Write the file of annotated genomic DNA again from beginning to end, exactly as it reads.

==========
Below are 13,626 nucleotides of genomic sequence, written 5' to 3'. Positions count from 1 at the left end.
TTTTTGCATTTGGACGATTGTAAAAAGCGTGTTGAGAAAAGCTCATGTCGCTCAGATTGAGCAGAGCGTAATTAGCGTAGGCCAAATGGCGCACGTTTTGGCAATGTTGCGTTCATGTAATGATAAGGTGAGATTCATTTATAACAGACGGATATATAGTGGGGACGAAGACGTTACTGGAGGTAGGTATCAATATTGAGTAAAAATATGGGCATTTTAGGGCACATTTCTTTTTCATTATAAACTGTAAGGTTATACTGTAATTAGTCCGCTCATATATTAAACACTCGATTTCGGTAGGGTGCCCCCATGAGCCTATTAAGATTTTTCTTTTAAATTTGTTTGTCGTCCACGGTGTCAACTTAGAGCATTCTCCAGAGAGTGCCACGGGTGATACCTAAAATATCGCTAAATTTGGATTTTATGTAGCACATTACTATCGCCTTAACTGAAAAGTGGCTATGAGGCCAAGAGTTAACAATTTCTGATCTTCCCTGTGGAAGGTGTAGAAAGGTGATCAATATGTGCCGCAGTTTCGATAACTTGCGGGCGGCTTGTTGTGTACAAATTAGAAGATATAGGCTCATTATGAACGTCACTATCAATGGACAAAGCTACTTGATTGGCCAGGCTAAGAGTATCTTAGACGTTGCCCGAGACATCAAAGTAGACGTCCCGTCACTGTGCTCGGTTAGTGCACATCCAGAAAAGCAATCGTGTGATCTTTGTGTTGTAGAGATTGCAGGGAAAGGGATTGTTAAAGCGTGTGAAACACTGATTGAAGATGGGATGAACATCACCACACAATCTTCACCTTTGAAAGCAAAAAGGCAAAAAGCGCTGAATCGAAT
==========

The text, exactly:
Below are 13,626 nucleotides of genomic sequence, written 5' to 3'. Positions count from 1 at the left end.
TTTTTGCATTTGGACGATTGTAAAAAGCGTGTTGAGAAAAGCTCATGTCGCTCAGATTGAGCAGAGCGTAATTAGCGTAGGCCAAATGGCGCACGTTTTGGCAATGTTGCGTTCATGTAATGATAAGGTGAGATTCATTTATAACAGACGGATATATAGTGGGGACGAAGACGTTACTGGAGGTAGGTATCAATATTGAGTAAAAATATGGGCATTTTAGGGCACATTTCTTTTTCATTATAAACTGTAAGGTTATACTGTAATTAGTCCGCTCATATATTAAACACTCGATTTCGGTAGGGTGCCCCCATGAGCCTATTAAGATTTTTCTTTTAAATTTGTTTGTCGTCCACGGTGTCAACTTAGAGCATTCTCCAGAGAGTGCCACGGGTGATACCTAAAATATCGCTAAATTTGGATTTTATGTAGCACATTACTATCGCCTTAACTGAAAAGTGGCTATGAGGCCAAGAGTTAACAATTTCTGATCTTCCCTGTGGAAGGTGTAGAAAGGTGATCAATATGTGCCGCAGTTTCGATAACTTGCGGGCGGCTTGTTGTGTACAAATTAGAAGATATAGGCTCATTATGAACGTCACTATCAATGGACAAAGCTACTTGATTGGCCAGGCTAAGAGTATCTTAGACGTTGCCCGAGACATCAAAGTAGACGTCCCGTCACTGTGCTCGGTTAGTGCACATCCAGAAAAGCAATCGTGTGATCTTTGTGTTGTAGAGATTGCAGGGAAAGGGATTGTTAAAGCGTGTGAAACACTGATTGAAGATGGGATGAACATCACCACACAATCTTCACCTTTGAAAGCAAAAAGGCAAAAAGCGCTGAATCGAAT